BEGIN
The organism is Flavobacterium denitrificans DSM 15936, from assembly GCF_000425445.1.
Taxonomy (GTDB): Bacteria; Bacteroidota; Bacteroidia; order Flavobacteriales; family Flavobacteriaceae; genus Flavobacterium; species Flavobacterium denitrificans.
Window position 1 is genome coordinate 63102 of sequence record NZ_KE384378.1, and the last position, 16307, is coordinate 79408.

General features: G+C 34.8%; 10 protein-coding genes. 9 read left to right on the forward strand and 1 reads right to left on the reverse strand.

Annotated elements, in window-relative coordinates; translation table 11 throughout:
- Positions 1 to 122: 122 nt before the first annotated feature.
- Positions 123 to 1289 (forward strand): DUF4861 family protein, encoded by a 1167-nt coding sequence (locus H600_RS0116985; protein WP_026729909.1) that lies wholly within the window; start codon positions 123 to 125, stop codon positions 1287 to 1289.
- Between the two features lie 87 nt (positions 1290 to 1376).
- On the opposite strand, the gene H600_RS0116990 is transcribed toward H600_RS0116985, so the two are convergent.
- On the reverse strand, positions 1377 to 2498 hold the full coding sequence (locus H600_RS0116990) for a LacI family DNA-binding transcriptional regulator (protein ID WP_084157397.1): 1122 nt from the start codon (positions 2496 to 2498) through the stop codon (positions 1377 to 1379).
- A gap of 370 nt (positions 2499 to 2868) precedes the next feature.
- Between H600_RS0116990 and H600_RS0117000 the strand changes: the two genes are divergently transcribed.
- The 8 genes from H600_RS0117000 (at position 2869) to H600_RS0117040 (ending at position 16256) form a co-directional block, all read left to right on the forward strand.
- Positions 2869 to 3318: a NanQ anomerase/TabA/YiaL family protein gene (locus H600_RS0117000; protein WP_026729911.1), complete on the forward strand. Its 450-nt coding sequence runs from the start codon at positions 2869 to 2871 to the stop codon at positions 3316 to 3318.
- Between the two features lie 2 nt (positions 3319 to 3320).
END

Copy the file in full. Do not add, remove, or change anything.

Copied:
The organism is Flavobacterium denitrificans DSM 15936, from assembly GCF_000425445.1.
Taxonomy (GTDB): Bacteria; Bacteroidota; Bacteroidia; order Flavobacteriales; family Flavobacteriaceae; genus Flavobacterium; species Flavobacterium denitrificans.
Window position 1 is genome coordinate 63102 of sequence record NZ_KE384378.1, and the last position, 16307, is coordinate 79408.

General features: G+C 34.8%; 10 protein-coding genes. 9 read left to right on the forward strand and 1 reads right to left on the reverse strand.

Annotated elements, in window-relative coordinates; translation table 11 throughout:
- Positions 1 to 122: 122 nt before the first annotated feature.
- Positions 123 to 1289 (forward strand): DUF4861 family protein, encoded by a 1167-nt coding sequence (locus H600_RS0116985; protein WP_026729909.1) that lies wholly within the window; start codon positions 123 to 125, stop codon positions 1287 to 1289.
- Between the two features lie 87 nt (positions 1290 to 1376).
- On the opposite strand, the gene H600_RS0116990 is transcribed toward H600_RS0116985, so the two are convergent.
- On the reverse strand, positions 1377 to 2498 hold the full coding sequence (locus H600_RS0116990) for a LacI family DNA-binding transcriptional regulator (protein ID WP_084157397.1): 1122 nt from the start codon (positions 2496 to 2498) through the stop codon (positions 1377 to 1379).
- A gap of 370 nt (positions 2499 to 2868) precedes the next feature.
- Between H600_RS0116990 and H600_RS0117000 the strand changes: the two genes are divergently transcribed.
- The 8 genes from H600_RS0117000 (at position 2869) to H600_RS0117040 (ending at position 16256) form a co-directional block, all read left to right on the forward strand.
- Positions 2869 to 3318: a NanQ anomerase/TabA/YiaL family protein gene (locus H600_RS0117000; protein WP_026729911.1), complete on the forward strand. Its 450-nt coding sequence runs from the start codon at positions 2869 to 2871 to the stop codon at positions 3316 to 3318.
- Between the two features lie 2 nt (positions 3319 to 3320).